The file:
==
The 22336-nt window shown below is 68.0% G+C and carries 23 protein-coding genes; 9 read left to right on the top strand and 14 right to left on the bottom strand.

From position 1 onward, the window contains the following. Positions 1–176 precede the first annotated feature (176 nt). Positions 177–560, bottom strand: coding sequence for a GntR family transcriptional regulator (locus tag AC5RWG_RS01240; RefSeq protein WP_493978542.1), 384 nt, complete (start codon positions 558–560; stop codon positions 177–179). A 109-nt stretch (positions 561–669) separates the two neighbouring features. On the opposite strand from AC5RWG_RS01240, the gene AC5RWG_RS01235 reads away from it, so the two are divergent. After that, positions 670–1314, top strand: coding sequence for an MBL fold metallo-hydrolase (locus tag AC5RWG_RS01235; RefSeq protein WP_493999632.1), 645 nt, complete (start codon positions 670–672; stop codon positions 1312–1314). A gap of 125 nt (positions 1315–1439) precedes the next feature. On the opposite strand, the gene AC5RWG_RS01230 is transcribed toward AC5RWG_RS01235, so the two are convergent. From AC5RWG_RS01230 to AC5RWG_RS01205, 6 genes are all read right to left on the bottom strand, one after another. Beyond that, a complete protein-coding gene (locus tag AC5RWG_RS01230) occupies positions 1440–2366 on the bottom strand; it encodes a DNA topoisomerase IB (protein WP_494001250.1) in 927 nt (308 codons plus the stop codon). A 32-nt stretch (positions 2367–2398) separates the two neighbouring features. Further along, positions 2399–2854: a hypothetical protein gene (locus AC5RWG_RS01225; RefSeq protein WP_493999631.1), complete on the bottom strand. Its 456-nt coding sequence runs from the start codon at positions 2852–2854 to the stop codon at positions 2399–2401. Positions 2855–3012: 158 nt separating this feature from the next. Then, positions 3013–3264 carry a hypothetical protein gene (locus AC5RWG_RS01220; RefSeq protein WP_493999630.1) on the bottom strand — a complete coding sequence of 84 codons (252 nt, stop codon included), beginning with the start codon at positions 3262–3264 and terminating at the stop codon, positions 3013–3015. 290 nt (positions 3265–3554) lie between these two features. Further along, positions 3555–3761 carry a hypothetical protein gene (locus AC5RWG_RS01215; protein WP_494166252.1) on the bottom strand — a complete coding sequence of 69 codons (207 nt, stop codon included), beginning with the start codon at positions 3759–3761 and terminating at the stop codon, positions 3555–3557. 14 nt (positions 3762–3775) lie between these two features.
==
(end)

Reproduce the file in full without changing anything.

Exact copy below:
The 22336-nt window shown below is 68.0% G+C and carries 23 protein-coding genes; 9 read left to right on the top strand and 14 right to left on the bottom strand.

From position 1 onward, the window contains the following. Positions 1–176 precede the first annotated feature (176 nt). Positions 177–560, bottom strand: coding sequence for a GntR family transcriptional regulator (locus tag AC5RWG_RS01240; RefSeq protein WP_493978542.1), 384 nt, complete (start codon positions 558–560; stop codon positions 177–179). A 109-nt stretch (positions 561–669) separates the two neighbouring features. On the opposite strand from AC5RWG_RS01240, the gene AC5RWG_RS01235 reads away from it, so the two are divergent. After that, positions 670–1314, top strand: coding sequence for an MBL fold metallo-hydrolase (locus tag AC5RWG_RS01235; RefSeq protein WP_493999632.1), 645 nt, complete (start codon positions 670–672; stop codon positions 1312–1314). A gap of 125 nt (positions 1315–1439) precedes the next feature. On the opposite strand, the gene AC5RWG_RS01230 is transcribed toward AC5RWG_RS01235, so the two are convergent. From AC5RWG_RS01230 to AC5RWG_RS01205, 6 genes are all read right to left on the bottom strand, one after another. Beyond that, a complete protein-coding gene (locus tag AC5RWG_RS01230) occupies positions 1440–2366 on the bottom strand; it encodes a DNA topoisomerase IB (protein WP_494001250.1) in 927 nt (308 codons plus the stop codon). A 32-nt stretch (positions 2367–2398) separates the two neighbouring features. Further along, positions 2399–2854: a hypothetical protein gene (locus AC5RWG_RS01225; RefSeq protein WP_493999631.1), complete on the bottom strand. Its 456-nt coding sequence runs from the start codon at positions 2852–2854 to the stop codon at positions 2399–2401. Positions 2855–3012: 158 nt separating this feature from the next. Then, positions 3013–3264 carry a hypothetical protein gene (locus AC5RWG_RS01220; RefSeq protein WP_493999630.1) on the bottom strand — a complete coding sequence of 84 codons (252 nt, stop codon included), beginning with the start codon at positions 3262–3264 and terminating at the stop codon, positions 3013–3015. 290 nt (positions 3265–3554) lie between these two features. Further along, positions 3555–3761 carry a hypothetical protein gene (locus AC5RWG_RS01215; protein WP_494166252.1) on the bottom strand — a complete coding sequence of 69 codons (207 nt, stop codon included), beginning with the start codon at positions 3759–3761 and terminating at the stop codon, positions 3555–3557. 14 nt (positions 3762–3775) lie between these two features.